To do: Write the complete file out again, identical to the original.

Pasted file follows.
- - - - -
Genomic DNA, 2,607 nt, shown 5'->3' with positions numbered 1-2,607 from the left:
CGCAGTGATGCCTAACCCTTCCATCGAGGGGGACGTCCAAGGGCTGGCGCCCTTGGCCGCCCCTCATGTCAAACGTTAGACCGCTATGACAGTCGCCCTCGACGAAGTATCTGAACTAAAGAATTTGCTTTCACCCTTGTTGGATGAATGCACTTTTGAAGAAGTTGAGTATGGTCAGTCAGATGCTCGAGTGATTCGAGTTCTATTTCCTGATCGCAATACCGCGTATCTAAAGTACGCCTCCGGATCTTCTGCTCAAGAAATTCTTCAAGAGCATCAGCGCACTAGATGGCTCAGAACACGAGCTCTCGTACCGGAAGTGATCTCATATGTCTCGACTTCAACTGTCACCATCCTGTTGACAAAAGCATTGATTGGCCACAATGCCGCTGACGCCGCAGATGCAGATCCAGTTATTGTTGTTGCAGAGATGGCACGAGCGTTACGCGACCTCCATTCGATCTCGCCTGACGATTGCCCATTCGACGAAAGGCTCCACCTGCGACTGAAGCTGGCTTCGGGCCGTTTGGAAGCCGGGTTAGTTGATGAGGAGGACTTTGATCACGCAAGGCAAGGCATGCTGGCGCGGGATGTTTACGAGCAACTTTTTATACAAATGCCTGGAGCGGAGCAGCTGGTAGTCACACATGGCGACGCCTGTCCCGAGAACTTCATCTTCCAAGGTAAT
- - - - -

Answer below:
Genomic DNA, 2,607 nt, shown 5'->3' with positions numbered 1-2,607 from the left:
CGCAGTGATGCCTAACCCTTCCATCGAGGGGGACGTCCAAGGGCTGGCGCCCTTGGCCGCCCCTCATGTCAAACGTTAGACCGCTATGACAGTCGCCCTCGACGAAGTATCTGAACTAAAGAATTTGCTTTCACCCTTGTTGGATGAATGCACTTTTGAAGAAGTTGAGTATGGTCAGTCAGATGCTCGAGTGATTCGAGTTCTATTTCCTGATCGCAATACCGCGTATCTAAAGTACGCCTCCGGATCTTCTGCTCAAGAAATTCTTCAAGAGCATCAGCGCACTAGATGGCTCAGAACACGAGCTCTCGTACCGGAAGTGATCTCATATGTCTCGACTTCAACTGTCACCATCCTGTTGACAAAAGCATTGATTGGCCACAATGCCGCTGACGCCGCAGATGCAGATCCAGTTATTGTTGTTGCAGAGATGGCACGAGCGTTACGCGACCTCCATTCGATCTCGCCTGACGATTGCCCATTCGACGAAAGGCTCCACCTGCGACTGAAGCTGGCTTCGGGCCGTTTGGAAGCCGGGTTAGTTGATGAGGAGGACTTTGATCACGCAAGGCAAGGCATGCTGGCGCGGGATGTTTACGAGCAACTTTTTATACAAATGCCTGGAGCGGAGCAGCTGGTAGTCACACATGGCGACGCCTGTCCCGAGAACTTCATCTTCCAAGGTAAT